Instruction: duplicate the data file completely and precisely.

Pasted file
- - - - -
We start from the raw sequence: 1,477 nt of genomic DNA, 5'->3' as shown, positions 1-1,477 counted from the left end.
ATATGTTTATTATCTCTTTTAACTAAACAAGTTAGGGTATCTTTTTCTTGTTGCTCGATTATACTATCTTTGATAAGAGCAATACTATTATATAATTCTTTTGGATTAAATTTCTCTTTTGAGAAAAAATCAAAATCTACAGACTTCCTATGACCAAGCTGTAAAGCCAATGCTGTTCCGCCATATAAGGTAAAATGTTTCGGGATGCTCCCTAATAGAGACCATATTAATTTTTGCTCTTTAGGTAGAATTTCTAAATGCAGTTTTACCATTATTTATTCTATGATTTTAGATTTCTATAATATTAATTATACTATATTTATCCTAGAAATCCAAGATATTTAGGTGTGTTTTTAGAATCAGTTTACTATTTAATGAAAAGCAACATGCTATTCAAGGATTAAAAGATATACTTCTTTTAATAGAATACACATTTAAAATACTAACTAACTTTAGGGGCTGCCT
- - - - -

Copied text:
We start from the raw sequence: 1,477 nt of genomic DNA, 5'->3' as shown, positions 1-1,477 counted from the left end.
ATATGTTTATTATCTCTTTTAACTAAACAAGTTAGGGTATCTTTTTCTTGTTGCTCGATTATACTATCTTTGATAAGAGCAATACTATTATATAATTCTTTTGGATTAAATTTCTCTTTTGAGAAAAAATCAAAATCTACAGACTTCCTATGACCAAGCTGTAAAGCCAATGCTGTTCCGCCATATAAGGTAAAATGTTTCGGGATGCTCCCTAATAGAGACCATATTAATTTTTGCTCTTTAGGTAGAATTTCTAAATGCAGTTTTACCATTATTTATTCTATGATTTTAGATTTCTATAATATTAATTATACTATATTTATCCTAGAAATCCAAGATATTTAGGTGTGTTTTTAGAATCAGTTTACTATTTAATGAAAAGCAACATGCTATTCAAGGATTAAAAGATATACTTCTTTTAATAGAATACACATTTAAAATACTAACTAACTTTAGGGGCTGCCT